Well no, firstly a topological / geographical graphic may indeed be better than a taxonomic tree (say) for the classification of vegetation in context. All models are wrong, but some are more useful than others. But secondly, when he came to publish his Naturgemälde in his major work “Views of Nature” which included the essay “On the Geography of Plants“, not only does the picture itself contain many hundreds of small-print words of names within the content and annotations within the geographical / altitudinal / latitudinal keys, it was also:
“underpinned [by thousands more words] with more details and explanations, adding page after page of tables, statistics and sources.”
The picture needed many words to be understood and (as I’ve opined many times before) the picture only symbolically conjures up those thousand words after they’ve been understood. (Equally well the picture conjures up any outstanding misunderstandings too. The picture says what you understand it says.)
Views are about organisationof presentation of information and Humboldt’s work includes many impressive illustrations of many kinds.
Some of you will know that a lot of my current writing is directed at framing the “systems thinking” problem / solution as more formal research, but notwithstanding that, the thinking and writing continues.
Recently I framed this as “Where Next With Iain McGilchrist?” Iain has characterised the situation as well as anyone, but stopped frustratingly short of the “so what” does a world-scale solution / improvement look like?
“Prefixing the World –
why the polycrisis is a permacrisis, which is actually a metacrisis, which is not really a crisis at all.”
I’ve not digested the whole, but I did respond to his direct questions:
Q1: Do the world’s problems have an underlying/overarching/inherent cause that we might do something about?
A1: YES, one underlying problem – to do with our (individual and collective) decision-making rationality – but as you suggest more meta than specifically relatable to each “crisis”.
Q2: Do the main ways that those with political and economic power currently try to solve problems (policy, regulation, trade, technology, economic growth) tend to make those problems worse?
A2: YES (and no) – the problem above – we including our political executive peers are held to account by us and by our press suffering the same meta-problem above, it’s the knowledge ecosystem in which we (all) operate. – (even if we / they individually have more creative flair).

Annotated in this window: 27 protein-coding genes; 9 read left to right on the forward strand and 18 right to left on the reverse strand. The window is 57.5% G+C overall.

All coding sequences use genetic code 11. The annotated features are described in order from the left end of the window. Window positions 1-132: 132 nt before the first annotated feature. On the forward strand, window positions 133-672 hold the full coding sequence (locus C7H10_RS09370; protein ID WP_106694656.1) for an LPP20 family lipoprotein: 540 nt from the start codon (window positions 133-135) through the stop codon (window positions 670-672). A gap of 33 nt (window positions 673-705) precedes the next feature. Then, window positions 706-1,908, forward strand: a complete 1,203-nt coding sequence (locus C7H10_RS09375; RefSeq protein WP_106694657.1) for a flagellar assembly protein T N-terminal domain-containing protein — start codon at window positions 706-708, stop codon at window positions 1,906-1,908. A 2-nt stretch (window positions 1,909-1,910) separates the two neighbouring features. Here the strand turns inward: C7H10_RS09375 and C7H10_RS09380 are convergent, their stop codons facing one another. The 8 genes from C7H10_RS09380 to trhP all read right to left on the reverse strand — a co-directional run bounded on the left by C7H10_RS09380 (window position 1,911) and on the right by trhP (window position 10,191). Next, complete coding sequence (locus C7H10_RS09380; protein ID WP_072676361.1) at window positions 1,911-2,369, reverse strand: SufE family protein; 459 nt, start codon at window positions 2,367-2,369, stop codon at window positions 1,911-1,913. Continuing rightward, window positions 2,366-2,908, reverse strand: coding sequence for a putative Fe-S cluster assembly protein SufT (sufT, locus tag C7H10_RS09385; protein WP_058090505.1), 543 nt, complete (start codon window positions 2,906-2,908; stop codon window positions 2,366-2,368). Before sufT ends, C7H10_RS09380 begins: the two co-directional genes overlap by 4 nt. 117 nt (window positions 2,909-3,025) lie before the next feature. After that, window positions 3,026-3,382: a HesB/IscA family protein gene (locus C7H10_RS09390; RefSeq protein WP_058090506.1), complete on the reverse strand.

Q3: Is there reason to think our historical moment is qualitatively distinct from other historical moments in a way that calls for a fundamental shift in our relationship to reality?
A3: NO – more a matter of degree with the multiplying factor of mass (ubiquitous and instant) electronic communications. Same problem really existed since “the enlightenment” but much slower / mediated dialogue. But YES- we therefore have to take issue with the meta-problem, adopt the better world-view directly, head-on rather than assume / hope common sense will automatically prevail (it won’t).
Q4: Should we take care to ensure that the terminology we choose to distil the essence of our global situation is as accurate and edifying as it possibly can be?
A4: YES – but this is more to do with “care” than tight “definitions” – we won’t simply be able to create neologisms or new definitions of old words that automatically escapes the baggage of old thinking. It’s why I see the solution more like evolving a better knowledge (and communications) ecosystem.
Q5: Is there something about the very idea of crisis that militates against the kinds of transformation we now need?
A5: OH YES! – I think this is key. The reason for Douglas Adams “Don’t Panic”. I’ve made myself unpopular with some “activist” groups by suggesting that their making everything critically urgent is a major part of the problem. If we rush to perceived solutions in this world of here and now, we miss out the meta-level where the real problem lies. And make THAT problem even more intractable.
Although I’ve not digested the whole of Jonathan’s thoughts, do have a read yourself and answer his questions, and give him/us any other feedback.
He does (as he has before) also mention the influence of Robert Pirsig’s thoughts on his work too.
Wonderful short dialogue between Iain McGilchrist and Hilary Lawson recorded at the spring 2023 “How The Light Gets In” in Hay on Wye earlier this year. Seen and listened to (and talked with) them both at previous HTLGI’s but was unable to attend this year’s. So glad this 17 minutes was recorded for us all.
So good I don’t want to summarise it, but wonderful honest confluence of what it is that we “know” and the idea of something “sacred” and real beyond naïve objective reductionism. Wonderful.
Left or right brain, we must be sceptical, but not to the point of paralysis.
I should add – “The Sacred” has already become the core new issue in McGilchrist’s recent TMWT, over and above his original hemispheric thesis in TMAHE. I pulled “The Sacred” out of this very explicitly a year ago. As Iain notes early in the dialogue above (and has acknowledged in many conversations since publication) he was advised by his scientific “friends” NOT to include this chapter, but of course chose to retain it precisely because of its central significance. As he says, most pushback has come from Christians, not scientists.
And from the same event above, the 30 minute dialogue between Iain McGilchrist and Rowan Williams. They’ve interacted many times before – on the nature of reality, as the scientist said to the archbishop – also worth a listen, especially if you’re sceptical of the possible presence (or not) of a (Christian) God-shaped hole in proceedings.